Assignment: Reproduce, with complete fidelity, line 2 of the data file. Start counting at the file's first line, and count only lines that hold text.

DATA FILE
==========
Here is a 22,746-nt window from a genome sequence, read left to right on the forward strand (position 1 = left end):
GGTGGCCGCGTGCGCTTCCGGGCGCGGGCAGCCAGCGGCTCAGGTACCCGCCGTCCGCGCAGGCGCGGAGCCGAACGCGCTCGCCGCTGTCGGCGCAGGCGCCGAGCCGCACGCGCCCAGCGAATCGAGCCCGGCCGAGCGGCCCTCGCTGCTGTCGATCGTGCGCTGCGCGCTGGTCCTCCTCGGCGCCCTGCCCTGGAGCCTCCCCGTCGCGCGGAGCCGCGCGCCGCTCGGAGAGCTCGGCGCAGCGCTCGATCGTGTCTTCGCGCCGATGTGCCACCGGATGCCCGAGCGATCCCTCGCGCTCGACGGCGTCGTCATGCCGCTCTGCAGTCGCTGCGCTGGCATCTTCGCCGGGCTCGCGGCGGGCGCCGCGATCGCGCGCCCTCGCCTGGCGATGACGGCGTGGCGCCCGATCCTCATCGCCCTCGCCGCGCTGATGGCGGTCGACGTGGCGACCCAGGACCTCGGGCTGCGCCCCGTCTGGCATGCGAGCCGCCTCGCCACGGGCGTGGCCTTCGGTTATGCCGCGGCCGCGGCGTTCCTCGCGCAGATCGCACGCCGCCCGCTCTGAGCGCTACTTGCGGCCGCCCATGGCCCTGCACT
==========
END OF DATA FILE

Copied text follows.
GGTGGCCGCGTGCGCTTCCGGGCGCGGGCAGCCAGCGGCTCAGGTACCCGCCGTCCGCGCAGGCGCGGAGCCGAACGCGCTCGCCGCTGTCGGCGCAGGCGCCGAGCCGCACGCGCCCAGCGAATCGAGCCCGGCCGAGCGGCCCTCGCTGCTGTCGATCGTGCGCTGCGCGCTGGTCCTCCTCGGCGCCCTGCCCTGGAGCCTCCCCGTCGCGCGGAGCCGCGCGCCGCTCGGAGAGCTCGGCGCAGCGCTCGATCGTGTCTTCGCGCCGATGTGCCACCGGATGCCCGAGCGATCCCTCGCGCTCGACGGCGTCGTCATGCCGCTCTGCAGTCGCTGCGCTGGCATCTTCGCCGGGCTCGCGGCGGGCGCCGCGATCGCGCGCCCTCGCCTGGCGATGACGGCGTGGCGCCCGATCCTCATCGCCCTCGCCGCGCTGATGGCGGTCGACGTGGCGACCCAGGACCTCGGGCTGCGCCCCGTCTGGCATGCGAGCCGCCTCGCCACGGGCGTGGCCTTCGGTTATGCCGCGGCCGCGGCGTTCCTCGCGCAGATCGCACGCCGCCCGCTCTGAGCGCTACTTGCGGCCGCCCATGGCCCTGCACT